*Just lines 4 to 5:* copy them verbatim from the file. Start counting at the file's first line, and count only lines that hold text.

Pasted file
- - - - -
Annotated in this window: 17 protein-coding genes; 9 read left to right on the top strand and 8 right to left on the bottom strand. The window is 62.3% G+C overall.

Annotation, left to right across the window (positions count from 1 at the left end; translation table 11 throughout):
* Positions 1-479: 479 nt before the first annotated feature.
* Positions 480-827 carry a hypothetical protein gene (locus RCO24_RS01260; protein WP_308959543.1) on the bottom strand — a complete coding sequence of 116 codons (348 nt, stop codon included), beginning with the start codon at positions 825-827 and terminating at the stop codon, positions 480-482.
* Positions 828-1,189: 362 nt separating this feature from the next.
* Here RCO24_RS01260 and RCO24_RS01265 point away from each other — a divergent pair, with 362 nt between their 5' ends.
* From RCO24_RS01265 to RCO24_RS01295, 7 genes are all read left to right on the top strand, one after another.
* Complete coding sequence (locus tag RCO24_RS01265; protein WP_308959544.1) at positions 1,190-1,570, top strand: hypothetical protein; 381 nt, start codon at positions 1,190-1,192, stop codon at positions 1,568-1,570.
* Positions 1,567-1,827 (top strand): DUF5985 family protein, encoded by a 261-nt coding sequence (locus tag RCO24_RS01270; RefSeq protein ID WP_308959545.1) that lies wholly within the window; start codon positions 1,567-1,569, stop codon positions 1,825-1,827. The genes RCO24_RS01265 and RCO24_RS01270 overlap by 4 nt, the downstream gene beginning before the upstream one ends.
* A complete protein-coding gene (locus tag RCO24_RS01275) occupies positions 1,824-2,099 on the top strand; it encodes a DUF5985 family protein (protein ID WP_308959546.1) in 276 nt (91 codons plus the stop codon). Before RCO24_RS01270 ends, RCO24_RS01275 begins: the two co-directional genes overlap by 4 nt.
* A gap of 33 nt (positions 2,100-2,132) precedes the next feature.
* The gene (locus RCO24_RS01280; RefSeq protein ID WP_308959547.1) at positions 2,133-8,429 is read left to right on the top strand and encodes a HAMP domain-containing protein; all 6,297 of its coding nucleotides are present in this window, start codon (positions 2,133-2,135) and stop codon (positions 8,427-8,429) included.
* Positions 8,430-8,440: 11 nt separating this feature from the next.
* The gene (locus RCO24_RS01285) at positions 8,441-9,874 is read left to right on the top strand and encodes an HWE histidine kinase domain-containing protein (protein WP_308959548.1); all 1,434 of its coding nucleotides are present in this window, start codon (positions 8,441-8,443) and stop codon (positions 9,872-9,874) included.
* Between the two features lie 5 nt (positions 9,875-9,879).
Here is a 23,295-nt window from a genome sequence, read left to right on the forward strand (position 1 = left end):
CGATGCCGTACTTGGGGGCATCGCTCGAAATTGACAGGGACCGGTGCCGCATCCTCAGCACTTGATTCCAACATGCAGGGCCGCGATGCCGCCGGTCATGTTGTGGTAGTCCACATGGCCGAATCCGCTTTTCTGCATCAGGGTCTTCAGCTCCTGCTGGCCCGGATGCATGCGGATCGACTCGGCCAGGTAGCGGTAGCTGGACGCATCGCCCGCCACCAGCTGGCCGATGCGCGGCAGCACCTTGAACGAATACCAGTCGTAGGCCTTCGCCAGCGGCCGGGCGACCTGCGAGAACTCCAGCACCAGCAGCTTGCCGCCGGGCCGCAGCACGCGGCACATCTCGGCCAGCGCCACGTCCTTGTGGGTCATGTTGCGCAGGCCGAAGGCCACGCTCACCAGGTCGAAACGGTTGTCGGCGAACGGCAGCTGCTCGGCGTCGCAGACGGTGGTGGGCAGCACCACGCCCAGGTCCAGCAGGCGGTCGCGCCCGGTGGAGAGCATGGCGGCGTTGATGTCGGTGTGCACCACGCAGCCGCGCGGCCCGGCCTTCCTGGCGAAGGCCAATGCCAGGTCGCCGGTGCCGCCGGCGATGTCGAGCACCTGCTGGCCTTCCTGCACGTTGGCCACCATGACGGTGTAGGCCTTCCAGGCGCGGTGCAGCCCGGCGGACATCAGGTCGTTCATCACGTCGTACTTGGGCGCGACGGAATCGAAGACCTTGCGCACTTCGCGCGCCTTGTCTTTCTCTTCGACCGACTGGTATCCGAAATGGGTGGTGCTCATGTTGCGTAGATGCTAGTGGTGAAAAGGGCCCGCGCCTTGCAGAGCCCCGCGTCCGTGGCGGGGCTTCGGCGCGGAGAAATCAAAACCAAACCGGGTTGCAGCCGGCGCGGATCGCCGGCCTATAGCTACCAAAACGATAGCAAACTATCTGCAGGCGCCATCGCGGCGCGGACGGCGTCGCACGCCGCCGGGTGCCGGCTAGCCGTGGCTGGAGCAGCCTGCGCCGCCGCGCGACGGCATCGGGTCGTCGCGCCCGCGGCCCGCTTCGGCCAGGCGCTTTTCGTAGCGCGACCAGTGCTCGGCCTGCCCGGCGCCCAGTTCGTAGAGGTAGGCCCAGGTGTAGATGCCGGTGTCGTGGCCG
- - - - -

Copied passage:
* Positions 480-827 carry a hypothetical protein gene (locus RCO24_RS01260; protein WP_308959543.1) on the bottom strand — a complete coding sequence of 116 codons (348 nt, stop codon included), beginning with the start codon at positions 825-827 and terminating at the stop codon, positions 480-482.
* Positions 828-1,189: 362 nt separating this feature from the next.